While the disjuncture between an avowed commitment to a calm, reasoned migration debate and alarmist public statements such as these continues, it seems productive to explore the opportunities this apparent political convergence might present. The pollsters and pundits are widely predicting a Labour defeat in the forthcoming general election. Remarkably, should the Conservatives form the next Government they might be ideally placed to drag the country out of the morass of immigration politics.

Such an assertion would have been unthinkable five years ago. The concept of political dog-whistling - whereby politicians use seemingly innocuous language to send out coded messages to sub-groups of the electorate - is often referred to in relation to the disastrous election-losing immigration politics of former leader Michael Howard in 2005.  Some commentators viewed his calls for strict immigration controls including quotas for asylum seekers as playing to a prejudiced gallery. The Conservatives seem to have learned their lesson from Howard's apparent misjudgement of the public mood. In the aftermath of his comments, in line with the party's famed decontamination strategy, circumspection prevailed. Under David Cameron's leadership, the party initially limited its comments on immigration to criticising what it perceives as Labour's ‘soft touch'.

Since then the political landscape has shifted considerably, and the Conservatives have become emboldened to make clearer statements in relation to their position on immigration, focusing almost exclusively on its economic benefits to the country. One key to normalising the migration debate now will be to fully explore and manage what the Government calls the ‘transitional impacts' of immigration in some localities. This would certainly chime with the current Tory focus on localism.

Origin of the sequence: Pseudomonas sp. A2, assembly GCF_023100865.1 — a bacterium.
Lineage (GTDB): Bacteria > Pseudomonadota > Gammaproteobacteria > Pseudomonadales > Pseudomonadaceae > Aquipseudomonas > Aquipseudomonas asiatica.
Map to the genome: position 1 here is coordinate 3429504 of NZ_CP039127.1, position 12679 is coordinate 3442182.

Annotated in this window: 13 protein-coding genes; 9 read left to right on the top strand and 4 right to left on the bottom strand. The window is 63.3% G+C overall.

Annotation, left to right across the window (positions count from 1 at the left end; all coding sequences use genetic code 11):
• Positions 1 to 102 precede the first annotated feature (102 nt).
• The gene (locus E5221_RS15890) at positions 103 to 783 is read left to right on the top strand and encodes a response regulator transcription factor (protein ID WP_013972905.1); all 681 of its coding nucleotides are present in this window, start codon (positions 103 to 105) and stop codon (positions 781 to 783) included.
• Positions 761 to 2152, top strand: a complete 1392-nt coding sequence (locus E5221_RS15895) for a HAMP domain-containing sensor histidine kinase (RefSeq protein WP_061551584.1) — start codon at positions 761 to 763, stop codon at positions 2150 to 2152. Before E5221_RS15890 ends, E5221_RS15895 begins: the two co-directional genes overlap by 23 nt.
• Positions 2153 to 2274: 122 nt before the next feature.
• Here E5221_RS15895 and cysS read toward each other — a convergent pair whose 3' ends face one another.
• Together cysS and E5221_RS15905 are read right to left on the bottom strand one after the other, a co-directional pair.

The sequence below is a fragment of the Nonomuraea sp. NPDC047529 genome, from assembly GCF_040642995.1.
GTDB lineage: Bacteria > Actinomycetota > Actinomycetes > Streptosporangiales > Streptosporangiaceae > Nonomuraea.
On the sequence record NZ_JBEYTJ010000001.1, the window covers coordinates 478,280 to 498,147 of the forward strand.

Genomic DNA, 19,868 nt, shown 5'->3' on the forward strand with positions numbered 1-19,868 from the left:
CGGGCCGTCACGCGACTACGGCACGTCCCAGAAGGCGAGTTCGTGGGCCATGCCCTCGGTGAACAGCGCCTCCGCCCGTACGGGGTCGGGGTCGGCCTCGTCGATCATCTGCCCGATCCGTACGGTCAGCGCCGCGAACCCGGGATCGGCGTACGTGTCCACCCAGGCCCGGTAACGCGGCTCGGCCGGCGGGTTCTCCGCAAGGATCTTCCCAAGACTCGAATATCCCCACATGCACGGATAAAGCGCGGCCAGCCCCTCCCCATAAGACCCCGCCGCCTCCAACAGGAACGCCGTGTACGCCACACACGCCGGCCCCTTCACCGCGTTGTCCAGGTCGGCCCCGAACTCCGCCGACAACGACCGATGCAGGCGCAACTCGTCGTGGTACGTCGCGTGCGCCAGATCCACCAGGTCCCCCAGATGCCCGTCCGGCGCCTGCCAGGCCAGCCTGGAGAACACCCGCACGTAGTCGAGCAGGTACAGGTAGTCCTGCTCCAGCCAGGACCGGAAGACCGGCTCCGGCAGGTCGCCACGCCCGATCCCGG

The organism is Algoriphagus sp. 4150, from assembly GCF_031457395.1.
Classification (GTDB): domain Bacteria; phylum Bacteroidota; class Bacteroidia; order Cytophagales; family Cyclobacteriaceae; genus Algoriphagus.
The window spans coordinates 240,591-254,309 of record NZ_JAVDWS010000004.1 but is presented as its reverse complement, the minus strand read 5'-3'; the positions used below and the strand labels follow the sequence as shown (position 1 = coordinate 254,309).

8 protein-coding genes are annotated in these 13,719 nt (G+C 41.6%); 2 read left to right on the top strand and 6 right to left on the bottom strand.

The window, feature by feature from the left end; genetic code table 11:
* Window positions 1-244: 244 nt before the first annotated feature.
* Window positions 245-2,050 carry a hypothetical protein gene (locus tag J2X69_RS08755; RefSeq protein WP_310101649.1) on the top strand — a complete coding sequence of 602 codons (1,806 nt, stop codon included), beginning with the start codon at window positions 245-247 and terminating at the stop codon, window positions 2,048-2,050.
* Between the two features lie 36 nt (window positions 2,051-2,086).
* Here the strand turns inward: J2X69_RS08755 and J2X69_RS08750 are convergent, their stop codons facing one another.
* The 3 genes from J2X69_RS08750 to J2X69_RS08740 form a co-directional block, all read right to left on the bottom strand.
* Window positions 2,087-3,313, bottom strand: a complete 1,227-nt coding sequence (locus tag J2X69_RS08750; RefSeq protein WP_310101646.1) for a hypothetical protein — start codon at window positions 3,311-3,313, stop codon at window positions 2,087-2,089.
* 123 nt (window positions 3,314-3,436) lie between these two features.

Although the Government has made laudable attempts to introduce evidence-based immigration policy during its current term, it has yet to dispel completely the popular perception that it has lost control of the numbers and the borders. This is perhaps why a recent Ipsos MORI poll shows the electorate continues to consider that the Conservatives would be better at tackling asylum and immigration - they lead over Labour by 14 points on this issue, a markedly higher margin than in any other policy area.

A future Conservative Government with some political capital before its proposed budget cuts kick in, combined with high levels of trust on immigration, will be well-placed to reframe a debate which all too often engenders mistrust and xenophobia. Perhaps it might follow the example of Boris Johnson, currently the highest Conservative elected official in the UK. Mayor Johnson's recent incarnation as an enthusiastic supporter of granting legal status to swathes of London's irregular migrant workers may have caused consternation at party headquarters. But it is exactly the type of counter-intuitive move that is required to shift the political terrain.

So could the Conservatives detoxify the migration debate if they win the general election? Given the welcome and unexpected degree of political convergence on the benefits of migration evident at the party conferences, this seems likely. But a lot will depend on whether an appropriate balance can be struck between addressing concerns about control and developing a cogent migration narrative. The ultimate goal should be a rational debate about the UK's long history of immigration.